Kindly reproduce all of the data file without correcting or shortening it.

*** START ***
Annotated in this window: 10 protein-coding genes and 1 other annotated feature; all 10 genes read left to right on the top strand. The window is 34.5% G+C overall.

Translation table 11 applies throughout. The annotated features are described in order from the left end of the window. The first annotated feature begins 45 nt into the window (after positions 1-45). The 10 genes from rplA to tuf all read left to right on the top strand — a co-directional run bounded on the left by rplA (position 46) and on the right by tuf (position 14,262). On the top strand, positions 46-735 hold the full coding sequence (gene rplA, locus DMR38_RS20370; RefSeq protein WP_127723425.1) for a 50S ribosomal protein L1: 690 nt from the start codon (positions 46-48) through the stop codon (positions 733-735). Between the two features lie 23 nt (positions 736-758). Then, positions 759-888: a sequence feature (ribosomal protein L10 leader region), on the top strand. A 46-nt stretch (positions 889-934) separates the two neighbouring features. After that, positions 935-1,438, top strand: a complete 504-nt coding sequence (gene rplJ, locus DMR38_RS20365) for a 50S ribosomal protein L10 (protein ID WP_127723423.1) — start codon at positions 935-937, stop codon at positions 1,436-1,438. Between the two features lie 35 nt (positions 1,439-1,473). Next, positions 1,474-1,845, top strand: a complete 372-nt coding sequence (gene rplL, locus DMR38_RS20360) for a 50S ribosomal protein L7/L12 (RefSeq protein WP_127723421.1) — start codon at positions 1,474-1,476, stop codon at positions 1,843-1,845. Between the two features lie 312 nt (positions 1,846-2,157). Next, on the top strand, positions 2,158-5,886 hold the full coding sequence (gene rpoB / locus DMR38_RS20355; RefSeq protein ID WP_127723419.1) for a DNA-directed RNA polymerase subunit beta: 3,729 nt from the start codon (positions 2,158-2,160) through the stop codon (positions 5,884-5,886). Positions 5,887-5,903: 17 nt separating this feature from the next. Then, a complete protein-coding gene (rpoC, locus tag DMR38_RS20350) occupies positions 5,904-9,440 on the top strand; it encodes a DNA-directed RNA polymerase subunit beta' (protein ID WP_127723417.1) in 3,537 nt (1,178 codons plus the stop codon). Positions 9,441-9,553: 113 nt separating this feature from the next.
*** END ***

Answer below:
Annotated in this window: 10 protein-coding genes and 1 other annotated feature; all 10 genes read left to right on the top strand. The window is 34.5% G+C overall.

Translation table 11 applies throughout. The annotated features are described in order from the left end of the window. The first annotated feature begins 45 nt into the window (after positions 1-45). The 10 genes from rplA to tuf all read left to right on the top strand — a co-directional run bounded on the left by rplA (position 46) and on the right by tuf (position 14,262). On the top strand, positions 46-735 hold the full coding sequence (gene rplA, locus DMR38_RS20370; RefSeq protein WP_127723425.1) for a 50S ribosomal protein L1: 690 nt from the start codon (positions 46-48) through the stop codon (positions 733-735). Between the two features lie 23 nt (positions 736-758). Then, positions 759-888: a sequence feature (ribosomal protein L10 leader region), on the top strand. A 46-nt stretch (positions 889-934) separates the two neighbouring features. After that, positions 935-1,438, top strand: a complete 504-nt coding sequence (gene rplJ, locus DMR38_RS20365) for a 50S ribosomal protein L10 (protein ID WP_127723423.1) — start codon at positions 935-937, stop codon at positions 1,436-1,438. Between the two features lie 35 nt (positions 1,439-1,473). Next, positions 1,474-1,845, top strand: a complete 372-nt coding sequence (gene rplL, locus DMR38_RS20360) for a 50S ribosomal protein L7/L12 (RefSeq protein WP_127723421.1) — start codon at positions 1,474-1,476, stop codon at positions 1,843-1,845. Between the two features lie 312 nt (positions 1,846-2,157). Next, on the top strand, positions 2,158-5,886 hold the full coding sequence (gene rpoB / locus DMR38_RS20355; RefSeq protein ID WP_127723419.1) for a DNA-directed RNA polymerase subunit beta: 3,729 nt from the start codon (positions 2,158-2,160) through the stop codon (positions 5,884-5,886). Positions 5,887-5,903: 17 nt separating this feature from the next. Then, a complete protein-coding gene (rpoC, locus tag DMR38_RS20350) occupies positions 5,904-9,440 on the top strand; it encodes a DNA-directed RNA polymerase subunit beta' (protein ID WP_127723417.1) in 3,537 nt (1,178 codons plus the stop codon). Positions 9,441-9,553: 113 nt separating this feature from the next.